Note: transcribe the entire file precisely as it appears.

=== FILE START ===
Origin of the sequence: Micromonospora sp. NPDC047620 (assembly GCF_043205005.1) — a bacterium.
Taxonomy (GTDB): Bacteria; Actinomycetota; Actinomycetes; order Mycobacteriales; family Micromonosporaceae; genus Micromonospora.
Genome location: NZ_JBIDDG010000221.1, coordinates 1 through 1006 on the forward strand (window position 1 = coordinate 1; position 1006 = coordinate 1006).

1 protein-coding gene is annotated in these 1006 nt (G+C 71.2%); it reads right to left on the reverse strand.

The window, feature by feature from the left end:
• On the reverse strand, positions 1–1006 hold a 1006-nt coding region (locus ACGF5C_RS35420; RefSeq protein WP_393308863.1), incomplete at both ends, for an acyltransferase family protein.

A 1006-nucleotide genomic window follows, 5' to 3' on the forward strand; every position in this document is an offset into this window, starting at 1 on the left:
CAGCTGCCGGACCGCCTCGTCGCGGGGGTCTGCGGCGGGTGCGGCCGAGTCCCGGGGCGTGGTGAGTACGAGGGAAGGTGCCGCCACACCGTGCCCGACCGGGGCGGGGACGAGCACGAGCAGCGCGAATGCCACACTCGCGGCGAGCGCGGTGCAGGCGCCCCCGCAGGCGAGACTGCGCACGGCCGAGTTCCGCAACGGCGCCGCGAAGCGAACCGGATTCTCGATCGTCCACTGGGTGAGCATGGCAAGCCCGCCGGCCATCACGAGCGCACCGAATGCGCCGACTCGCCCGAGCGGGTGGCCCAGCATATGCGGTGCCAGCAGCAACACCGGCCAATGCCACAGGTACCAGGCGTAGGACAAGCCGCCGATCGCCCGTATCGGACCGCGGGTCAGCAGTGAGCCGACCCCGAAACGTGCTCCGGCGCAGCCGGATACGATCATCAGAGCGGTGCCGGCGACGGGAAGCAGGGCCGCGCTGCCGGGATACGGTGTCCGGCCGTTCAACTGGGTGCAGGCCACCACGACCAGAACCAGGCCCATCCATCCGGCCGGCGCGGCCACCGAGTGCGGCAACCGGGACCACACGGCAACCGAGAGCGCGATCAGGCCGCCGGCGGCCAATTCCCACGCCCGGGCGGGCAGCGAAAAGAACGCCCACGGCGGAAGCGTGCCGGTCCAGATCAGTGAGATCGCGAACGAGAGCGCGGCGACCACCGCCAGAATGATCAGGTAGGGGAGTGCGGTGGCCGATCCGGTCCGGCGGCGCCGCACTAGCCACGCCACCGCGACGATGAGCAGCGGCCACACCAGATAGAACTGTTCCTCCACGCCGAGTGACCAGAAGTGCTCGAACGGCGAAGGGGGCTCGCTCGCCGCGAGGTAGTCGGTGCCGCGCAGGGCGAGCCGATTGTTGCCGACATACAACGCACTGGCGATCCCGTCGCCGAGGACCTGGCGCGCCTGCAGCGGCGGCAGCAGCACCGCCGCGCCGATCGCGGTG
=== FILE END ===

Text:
Origin of the sequence: Micromonospora sp. NPDC047620 (assembly GCF_043205005.1) — a bacterium.
Taxonomy (GTDB): Bacteria; Actinomycetota; Actinomycetes; order Mycobacteriales; family Micromonosporaceae; genus Micromonospora.
Genome location: NZ_JBIDDG010000221.1, coordinates 1 through 1006 on the forward strand (window position 1 = coordinate 1; position 1006 = coordinate 1006).

1 protein-coding gene is annotated in these 1006 nt (G+C 71.2%); it reads right to left on the reverse strand.

The window, feature by feature from the left end:
• On the reverse strand, positions 1–1006 hold a 1006-nt coding region (locus ACGF5C_RS35420; RefSeq protein WP_393308863.1), incomplete at both ends, for an acyltransferase family protein.

A 1006-nucleotide genomic window follows, 5' to 3' on the forward strand; every position in this document is an offset into this window, starting at 1 on the left:
CAGCTGCCGGACCGCCTCGTCGCGGGGGTCTGCGGCGGGTGCGGCCGAGTCCCGGGGCGTGGTGAGTACGAGGGAAGGTGCCGCCACACCGTGCCCGACCGGGGCGGGGACGAGCACGAGCAGCGCGAATGCCACACTCGCGGCGAGCGCGGTGCAGGCGCCCCCGCAGGCGAGACTGCGCACGGCCGAGTTCCGCAACGGCGCCGCGAAGCGAACCGGATTCTCGATCGTCCACTGGGTGAGCATGGCAAGCCCGCCGGCCATCACGAGCGCACCGAATGCGCCGACTCGCCCGAGCGGGTGGCCCAGCATATGCGGTGCCAGCAGCAACACCGGCCAATGCCACAGGTACCAGGCGTAGGACAAGCCGCCGATCGCCCGTATCGGACCGCGGGTCAGCAGTGAGCCGACCCCGAAACGTGCTCCGGCGCAGCCGGATACGATCATCAGAGCGGTGCCGGCGACGGGAAGCAGGGCCGCGCTGCCGGGATACGGTGTCCGGCCGTTCAACTGGGTGCAGGCCACCACGACCAGAACCAGGCCCATCCATCCGGCCGGCGCGGCCACCGAGTGCGGCAACCGGGACCACACGGCAACCGAGAGCGCGATCAGGCCGCCGGCGGCCAATTCCCACGCCCGGGCGGGCAGCGAAAAGAACGCCCACGGCGGAAGCGTGCCGGTCCAGATCAGTGAGATCGCGAACGAGAGCGCGGCGACCACCGCCAGAATGATCAGGTAGGGGAGTGCGGTGGCCGATCCGGTCCGGCGGCGCCGCACTAGCCACGCCACCGCGACGATGAGCAGCGGCCACACCAGATAGAACTGTTCCTCCACGCCGAGTGACCAGAAGTGCTCGAACGGCGAAGGGGGCTCGCTCGCCGCGAGGTAGTCGGTGCCGCGCAGGGCGAGCCGATTGTTGCCGACATACAACGCACTGGCGATCCCGTCGCCGAGGACCTGGCGCGCCTGCAGCGGCGGCAGCAGCACCGCCGCGCCGATCGCGGTG